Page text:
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Providing information, education, and training to build knowledge, develop skills, and change attitudes that will lead to increased independence, productivity, self determination, integration and inclusion (IPSII) for people with developmental disabilities and their families.

J.D.S.' Aunt Applies For Guardianship, Sues State And Group Home Operators
By Dave Reynolds, Inclusion Daily Express
January 7, 2004

ORLANDO, FLORIDA--The aunt of a woman who last year unwittingly became the center of Florida's abortion debate has applied for legal guardianship of her niece, the Associated Press reported Tuesday.

Dorothy Willis Quizon has filed a petition to become guardian of the 23-year-old woman known through court documents as J.D.S.. Along with the petition, Quizon filed a suit against an unnamed Department of Children & Families employee, the operator of the Orlando group home where J.D.S. spent most of her life, and the husband of the group home's operator, who has been charged with raping J.D.S.

J.D.S., who has cerebral palsy, autism and mental retardation, gave birth to a baby girl in September. Authorities had learned of her pregnancy in April, several months after she was raped in Hester Strong's group home. Police later charged Strong's husband, 75-year-old Phillip, with rape when tests matched the infant's DNA with his.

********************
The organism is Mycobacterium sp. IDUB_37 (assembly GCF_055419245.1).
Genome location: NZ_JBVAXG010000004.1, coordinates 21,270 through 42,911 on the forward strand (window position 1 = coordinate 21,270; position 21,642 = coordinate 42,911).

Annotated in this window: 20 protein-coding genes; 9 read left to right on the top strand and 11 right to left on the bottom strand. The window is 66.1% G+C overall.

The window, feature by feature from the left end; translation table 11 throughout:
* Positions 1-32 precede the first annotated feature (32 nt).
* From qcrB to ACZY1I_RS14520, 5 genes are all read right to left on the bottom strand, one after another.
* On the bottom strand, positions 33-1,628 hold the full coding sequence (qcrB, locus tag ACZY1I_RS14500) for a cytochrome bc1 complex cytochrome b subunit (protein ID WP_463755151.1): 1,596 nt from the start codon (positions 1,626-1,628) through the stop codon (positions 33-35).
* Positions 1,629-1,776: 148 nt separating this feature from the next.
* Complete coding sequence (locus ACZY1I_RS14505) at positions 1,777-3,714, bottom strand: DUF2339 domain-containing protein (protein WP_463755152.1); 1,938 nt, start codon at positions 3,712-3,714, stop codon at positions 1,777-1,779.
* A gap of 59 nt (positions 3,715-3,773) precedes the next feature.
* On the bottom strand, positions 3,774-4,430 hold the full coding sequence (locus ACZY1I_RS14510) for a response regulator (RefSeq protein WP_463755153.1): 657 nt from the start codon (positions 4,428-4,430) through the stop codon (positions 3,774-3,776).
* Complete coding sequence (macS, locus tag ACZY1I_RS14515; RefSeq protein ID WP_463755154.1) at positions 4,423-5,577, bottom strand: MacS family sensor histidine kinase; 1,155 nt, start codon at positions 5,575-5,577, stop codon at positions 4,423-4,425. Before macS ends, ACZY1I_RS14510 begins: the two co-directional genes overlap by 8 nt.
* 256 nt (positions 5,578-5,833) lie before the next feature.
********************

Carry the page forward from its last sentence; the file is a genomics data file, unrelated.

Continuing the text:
The suit accuses the DCF employee of violating J.D.S.' civil rights, Phillip Strong of battery and rape, and both Phillip and Hester Strong of negligence. Any financial damages would be placed in a "restrictive guardianship account for the sole use and benefit of J.D.S.", the paper noted.

A judge appointed a guardian to J.D.S. in June, and criticized the Florida Department of Children & Families for failing to take her through the guardianship process when she turned 18.

J.D.S.' situation became national news in June when Governor Jeb Bush attempted to have a guardian appointed for the fetus to prevent it from being aborted. His efforts were rejected by the courts because state law does not recognize a fetus as a person, regardless of the mother's disability status.

In late September, J.D.S.' birth mother came forward asking to be the guardian for her daughter and newborn grand-daughter. Known in court documents as "G.D.S.", she had reportedly abandoned her daughter nearly 20 years earlier. G.D.S. is not named in the recent petition for guardianship. No reason was given, however, the paper noted that she was recently in a drug treatment center.


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